The Outdoors Alliance for Kids (OAK) is a national strategic partnership of organizations from diverse sectors with the common interest in expanding the number and quality of opportunities for children, youth, and families to connect with the outdoors. It was formed in June 2010 through partnerships with the Children & Nature Network, YMCA of the USA, REI, Sierra Club, National Wildlife Federation, Izaak Walton League of America, The Outdoor Foundation, and National Recreation and Park Association.1 Together, they believe that “the well-being of current and future generations and the health of our planet and communities depend on humans having a personal, direct and life-long relationship with nature and the outdoors.”2
Calling for policies to reconnect children and their families with the natural world, the Outdoors Alliance for Kids hopes to reverse the trend of Nature-Deficit Disorder, described by Richard Louv in his book, Last Child in the Woods. OAK supports both the America’s Great Outdoors initiative and the Let’s Move Outside! initiative of the Obama Administration, which encourage conservation efforts and outdoor physical activity and play. In 2011, OAK launched the Facebook application Get Your Nature On.3 By using a social network platform, OAK is offering children, youth, and adults a way to connect with others as they track their progress in earning OAK badges and in logging outdoor hours towards the Let's Move Outside! Presidential Active Lifestyle Award (PALA).4 In this way OAK educates, challenges, and supports people to “get active, get healthy and get outdoors.”5
Outdoors Alliance for Kids’ founding committee has since been joined by Active Network, the National Association of State Park Directors/America's State Parks, The North Face, and the Robert Wood Johnson Foundation Center to Prevent Childhood Obesity. OAK now numbers over thirty national organizations, which include Outward Bound, The Fishing Education Foundation, Association for Experiential Education, the National Military Family Association, and Recreating with Kids.6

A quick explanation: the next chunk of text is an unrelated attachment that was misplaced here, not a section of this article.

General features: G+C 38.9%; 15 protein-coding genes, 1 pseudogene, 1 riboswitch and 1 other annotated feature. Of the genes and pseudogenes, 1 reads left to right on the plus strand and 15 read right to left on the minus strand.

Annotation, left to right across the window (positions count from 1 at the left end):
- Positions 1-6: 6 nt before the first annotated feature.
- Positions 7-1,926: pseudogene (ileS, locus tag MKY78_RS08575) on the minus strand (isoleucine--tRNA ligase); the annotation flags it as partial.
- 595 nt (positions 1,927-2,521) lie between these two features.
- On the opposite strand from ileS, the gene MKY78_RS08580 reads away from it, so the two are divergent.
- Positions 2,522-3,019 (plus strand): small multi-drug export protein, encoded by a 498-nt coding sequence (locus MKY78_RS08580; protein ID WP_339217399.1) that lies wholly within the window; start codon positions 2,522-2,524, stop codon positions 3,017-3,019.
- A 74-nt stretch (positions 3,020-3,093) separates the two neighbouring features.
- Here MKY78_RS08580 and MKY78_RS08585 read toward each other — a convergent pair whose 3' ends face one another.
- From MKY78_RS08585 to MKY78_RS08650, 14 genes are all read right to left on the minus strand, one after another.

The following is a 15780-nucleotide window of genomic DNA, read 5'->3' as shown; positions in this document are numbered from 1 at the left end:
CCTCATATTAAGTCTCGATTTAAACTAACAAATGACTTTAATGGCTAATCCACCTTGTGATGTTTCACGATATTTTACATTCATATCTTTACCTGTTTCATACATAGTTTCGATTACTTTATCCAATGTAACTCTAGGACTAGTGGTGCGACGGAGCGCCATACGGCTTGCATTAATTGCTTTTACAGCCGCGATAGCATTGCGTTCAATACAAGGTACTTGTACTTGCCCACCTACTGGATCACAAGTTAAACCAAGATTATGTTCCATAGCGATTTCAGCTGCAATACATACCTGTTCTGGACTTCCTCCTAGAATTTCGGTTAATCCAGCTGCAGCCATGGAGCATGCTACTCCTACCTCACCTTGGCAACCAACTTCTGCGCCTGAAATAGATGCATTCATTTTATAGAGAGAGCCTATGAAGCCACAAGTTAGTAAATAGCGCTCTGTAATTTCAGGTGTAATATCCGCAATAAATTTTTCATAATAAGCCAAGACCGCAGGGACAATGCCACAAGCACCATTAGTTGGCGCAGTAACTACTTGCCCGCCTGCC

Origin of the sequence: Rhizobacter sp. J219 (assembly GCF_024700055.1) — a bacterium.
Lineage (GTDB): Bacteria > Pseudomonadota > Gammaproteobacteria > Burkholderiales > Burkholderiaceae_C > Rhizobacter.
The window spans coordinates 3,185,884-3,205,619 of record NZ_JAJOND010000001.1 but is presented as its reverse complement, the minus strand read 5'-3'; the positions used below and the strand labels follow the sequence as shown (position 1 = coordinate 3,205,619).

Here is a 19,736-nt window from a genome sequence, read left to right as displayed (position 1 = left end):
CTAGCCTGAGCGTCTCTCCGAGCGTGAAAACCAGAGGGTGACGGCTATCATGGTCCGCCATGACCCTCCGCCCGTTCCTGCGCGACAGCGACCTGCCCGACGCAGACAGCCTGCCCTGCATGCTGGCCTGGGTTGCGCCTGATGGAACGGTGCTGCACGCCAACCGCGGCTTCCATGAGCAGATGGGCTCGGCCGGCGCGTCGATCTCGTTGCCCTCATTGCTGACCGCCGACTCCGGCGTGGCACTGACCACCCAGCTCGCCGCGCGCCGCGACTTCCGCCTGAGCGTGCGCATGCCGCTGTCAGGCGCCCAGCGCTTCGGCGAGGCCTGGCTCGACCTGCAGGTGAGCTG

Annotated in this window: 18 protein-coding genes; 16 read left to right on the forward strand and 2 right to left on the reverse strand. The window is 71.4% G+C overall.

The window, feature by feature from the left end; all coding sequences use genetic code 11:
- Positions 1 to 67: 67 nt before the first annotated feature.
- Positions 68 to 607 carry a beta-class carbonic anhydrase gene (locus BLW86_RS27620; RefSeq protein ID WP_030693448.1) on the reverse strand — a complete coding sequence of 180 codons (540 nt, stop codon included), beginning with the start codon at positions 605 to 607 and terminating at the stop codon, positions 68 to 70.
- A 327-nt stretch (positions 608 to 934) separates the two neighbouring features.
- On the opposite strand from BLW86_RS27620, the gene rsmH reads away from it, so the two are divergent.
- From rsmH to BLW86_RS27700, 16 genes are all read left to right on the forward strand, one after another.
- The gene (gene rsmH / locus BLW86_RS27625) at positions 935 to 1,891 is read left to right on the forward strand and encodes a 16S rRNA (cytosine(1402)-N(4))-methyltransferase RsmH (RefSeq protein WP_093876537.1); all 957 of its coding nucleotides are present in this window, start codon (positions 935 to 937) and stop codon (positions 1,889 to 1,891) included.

This diversity of membership translates to influencing people in a variety of urban, rural, and suburban locations as well as a variety of specific needs, such as communities of color, of underserved and at risk youth, of military families, and of youth hunters and anglers.7 With this diverse outreach, OAK seeks to expand the number and quality of opportunities for children, youth, and families to connect with the outdoors.8
- 1. Franz, Betsy. “Outdoor Alliance for Kids (OAK) helps connect kids, families and nature.” Nature Examiner. June 3, 2010. < http://www.examiner.com/nature-in-national/outdoor-alliance-for-kids-oak-helps-connect-kids-families-and-nature > 15 July 2011.
- 2. “Outdoor Alliance for Kids.” Sierra Club: the Press Room. < http://action.sierraclub.org/site/MessageViewer?em_id=179828.0 > 15 July 2011.
- 3. “OAK Makes a Move to Get More Kids Active Outdoors in Support of America's Great Outdoors and Let's Move Outside!” OAK, Outdoors Alliance for Kids. < http://sites.google.com/site/outdoorsallianceforkids/news/press-releases/get-your-nature-on > 15 July 2011.
- 4. “OAK – Outdoors Alliance for Kids.” The President's Challenge. < http://www.presidentschallenge.org/OAK/ > 28 July 2011.
- 5. “Take the OAK Challenge and Get Your Nature ON!” OAK, Outdoors Alliance for Kids. < http://sites.google.com/site/outdoorsallianceforkids/get-your-nature-on > 15 July 2011.
- 6. “Members.” OAK, Outdoors Alliance for Kids. < https://sites.google.com/site/outdoorsallianceforkids/about/partners > 15 July 2011.
- 7. Op.cit., “OAK Makes a Move.”
- 8. Op.cit., Franz.